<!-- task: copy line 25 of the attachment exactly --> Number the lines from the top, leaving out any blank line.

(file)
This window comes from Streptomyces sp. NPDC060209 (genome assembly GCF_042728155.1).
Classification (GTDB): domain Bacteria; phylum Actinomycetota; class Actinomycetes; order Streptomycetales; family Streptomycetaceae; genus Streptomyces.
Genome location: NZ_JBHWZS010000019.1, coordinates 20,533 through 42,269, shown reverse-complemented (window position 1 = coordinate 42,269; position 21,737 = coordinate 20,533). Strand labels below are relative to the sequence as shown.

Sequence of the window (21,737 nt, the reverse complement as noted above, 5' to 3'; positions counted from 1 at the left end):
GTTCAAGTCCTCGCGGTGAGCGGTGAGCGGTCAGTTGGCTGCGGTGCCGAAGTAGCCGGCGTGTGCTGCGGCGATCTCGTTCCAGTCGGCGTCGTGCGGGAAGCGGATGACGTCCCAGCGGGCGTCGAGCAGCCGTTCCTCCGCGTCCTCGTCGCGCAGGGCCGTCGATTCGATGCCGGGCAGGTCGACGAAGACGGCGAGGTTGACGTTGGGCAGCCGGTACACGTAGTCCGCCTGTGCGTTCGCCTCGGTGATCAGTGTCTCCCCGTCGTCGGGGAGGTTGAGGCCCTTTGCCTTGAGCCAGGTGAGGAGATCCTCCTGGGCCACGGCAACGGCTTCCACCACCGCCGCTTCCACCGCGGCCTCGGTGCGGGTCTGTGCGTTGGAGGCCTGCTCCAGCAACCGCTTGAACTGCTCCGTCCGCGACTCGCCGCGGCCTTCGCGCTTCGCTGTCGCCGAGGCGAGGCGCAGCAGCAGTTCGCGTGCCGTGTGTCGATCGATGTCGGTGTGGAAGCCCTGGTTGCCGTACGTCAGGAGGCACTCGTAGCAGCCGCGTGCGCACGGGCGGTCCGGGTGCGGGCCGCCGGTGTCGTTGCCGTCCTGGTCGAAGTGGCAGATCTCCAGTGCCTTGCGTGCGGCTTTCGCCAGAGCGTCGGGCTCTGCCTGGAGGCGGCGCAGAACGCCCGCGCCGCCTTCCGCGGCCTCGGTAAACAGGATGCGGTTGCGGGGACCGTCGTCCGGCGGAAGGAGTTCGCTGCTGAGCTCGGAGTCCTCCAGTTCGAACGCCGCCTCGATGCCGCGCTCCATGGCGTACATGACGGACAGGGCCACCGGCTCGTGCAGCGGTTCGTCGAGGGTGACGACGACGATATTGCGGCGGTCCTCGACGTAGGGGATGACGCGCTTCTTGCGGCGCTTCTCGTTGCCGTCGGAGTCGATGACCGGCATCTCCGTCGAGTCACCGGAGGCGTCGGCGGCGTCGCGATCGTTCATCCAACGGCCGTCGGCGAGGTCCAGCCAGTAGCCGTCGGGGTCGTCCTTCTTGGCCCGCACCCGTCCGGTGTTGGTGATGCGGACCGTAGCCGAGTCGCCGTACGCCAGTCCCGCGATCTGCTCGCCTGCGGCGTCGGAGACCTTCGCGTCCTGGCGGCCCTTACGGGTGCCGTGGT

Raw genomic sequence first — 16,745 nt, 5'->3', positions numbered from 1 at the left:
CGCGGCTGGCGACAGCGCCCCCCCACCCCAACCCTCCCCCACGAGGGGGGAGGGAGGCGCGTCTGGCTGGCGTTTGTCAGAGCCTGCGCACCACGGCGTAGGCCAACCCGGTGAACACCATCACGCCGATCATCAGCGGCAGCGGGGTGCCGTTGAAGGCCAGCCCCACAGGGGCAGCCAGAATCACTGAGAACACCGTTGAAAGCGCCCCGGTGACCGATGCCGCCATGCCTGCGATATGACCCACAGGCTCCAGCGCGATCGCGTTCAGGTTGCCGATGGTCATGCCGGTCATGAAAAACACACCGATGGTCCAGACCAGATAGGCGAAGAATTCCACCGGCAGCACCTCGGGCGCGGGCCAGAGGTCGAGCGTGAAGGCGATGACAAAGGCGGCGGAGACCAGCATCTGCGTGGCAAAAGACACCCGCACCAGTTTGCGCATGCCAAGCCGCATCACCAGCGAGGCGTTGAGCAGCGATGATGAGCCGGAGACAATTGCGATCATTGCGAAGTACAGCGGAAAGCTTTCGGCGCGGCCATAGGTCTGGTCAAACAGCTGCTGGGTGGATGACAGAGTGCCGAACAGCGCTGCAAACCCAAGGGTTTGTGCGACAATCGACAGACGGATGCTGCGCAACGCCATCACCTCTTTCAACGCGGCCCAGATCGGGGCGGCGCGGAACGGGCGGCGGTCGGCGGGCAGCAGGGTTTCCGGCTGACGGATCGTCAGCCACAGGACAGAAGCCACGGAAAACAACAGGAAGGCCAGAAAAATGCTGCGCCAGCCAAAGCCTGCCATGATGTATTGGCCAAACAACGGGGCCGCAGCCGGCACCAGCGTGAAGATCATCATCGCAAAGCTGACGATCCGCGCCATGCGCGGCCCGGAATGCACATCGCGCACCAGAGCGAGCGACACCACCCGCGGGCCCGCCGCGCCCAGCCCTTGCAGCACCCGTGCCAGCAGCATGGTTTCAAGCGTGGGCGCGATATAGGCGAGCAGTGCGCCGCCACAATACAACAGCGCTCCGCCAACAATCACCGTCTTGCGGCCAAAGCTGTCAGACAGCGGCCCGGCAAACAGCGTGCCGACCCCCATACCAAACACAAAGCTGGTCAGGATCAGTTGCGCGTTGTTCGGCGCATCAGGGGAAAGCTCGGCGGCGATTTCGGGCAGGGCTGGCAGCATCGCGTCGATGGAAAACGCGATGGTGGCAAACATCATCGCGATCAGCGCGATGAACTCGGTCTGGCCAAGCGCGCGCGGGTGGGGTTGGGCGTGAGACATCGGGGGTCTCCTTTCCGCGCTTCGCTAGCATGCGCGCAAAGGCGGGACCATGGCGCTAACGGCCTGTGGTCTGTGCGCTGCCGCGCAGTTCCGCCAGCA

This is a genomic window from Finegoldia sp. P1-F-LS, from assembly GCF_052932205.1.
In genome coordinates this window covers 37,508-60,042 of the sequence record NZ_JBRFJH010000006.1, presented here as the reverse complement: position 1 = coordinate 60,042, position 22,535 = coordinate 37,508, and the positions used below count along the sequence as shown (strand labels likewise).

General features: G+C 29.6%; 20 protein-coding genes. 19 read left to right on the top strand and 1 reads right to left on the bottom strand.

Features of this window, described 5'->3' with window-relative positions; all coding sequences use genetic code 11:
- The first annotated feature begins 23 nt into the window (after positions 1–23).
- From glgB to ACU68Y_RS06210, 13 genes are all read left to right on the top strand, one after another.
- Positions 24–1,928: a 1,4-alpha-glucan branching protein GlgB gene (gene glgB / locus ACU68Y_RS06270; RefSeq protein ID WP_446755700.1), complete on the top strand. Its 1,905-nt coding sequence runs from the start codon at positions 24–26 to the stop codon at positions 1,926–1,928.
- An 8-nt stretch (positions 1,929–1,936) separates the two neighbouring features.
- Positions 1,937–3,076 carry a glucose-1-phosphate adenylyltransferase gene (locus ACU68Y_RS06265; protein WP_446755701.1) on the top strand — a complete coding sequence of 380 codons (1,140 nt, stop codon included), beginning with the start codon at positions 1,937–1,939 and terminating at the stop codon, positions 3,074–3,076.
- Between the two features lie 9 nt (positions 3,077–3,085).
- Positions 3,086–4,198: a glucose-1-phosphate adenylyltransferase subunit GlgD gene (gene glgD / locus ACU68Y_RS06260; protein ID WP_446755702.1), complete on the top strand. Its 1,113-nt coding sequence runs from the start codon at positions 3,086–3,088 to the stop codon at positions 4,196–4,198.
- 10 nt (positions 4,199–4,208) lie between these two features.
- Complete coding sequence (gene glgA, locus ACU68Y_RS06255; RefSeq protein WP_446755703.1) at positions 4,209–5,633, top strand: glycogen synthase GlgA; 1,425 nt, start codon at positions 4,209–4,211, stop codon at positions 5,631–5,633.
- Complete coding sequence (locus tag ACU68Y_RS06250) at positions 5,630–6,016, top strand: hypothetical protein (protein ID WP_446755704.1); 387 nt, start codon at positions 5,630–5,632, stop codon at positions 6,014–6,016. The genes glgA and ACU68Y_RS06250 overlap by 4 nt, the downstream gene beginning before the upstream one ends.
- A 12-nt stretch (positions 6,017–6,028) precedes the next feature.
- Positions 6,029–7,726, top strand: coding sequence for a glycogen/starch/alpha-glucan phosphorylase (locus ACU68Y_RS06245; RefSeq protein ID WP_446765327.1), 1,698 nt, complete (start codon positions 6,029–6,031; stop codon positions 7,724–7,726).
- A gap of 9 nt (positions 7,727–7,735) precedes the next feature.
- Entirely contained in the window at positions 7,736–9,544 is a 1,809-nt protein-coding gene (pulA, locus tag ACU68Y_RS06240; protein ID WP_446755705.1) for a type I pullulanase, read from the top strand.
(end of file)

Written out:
- Entirely contained in the window at positions 7,736–9,544 is a 1,809-nt protein-coding gene (pulA, locus tag ACU68Y_RS06240; protein ID WP_446755705.1) for a type I pullulanase, read from the top strand.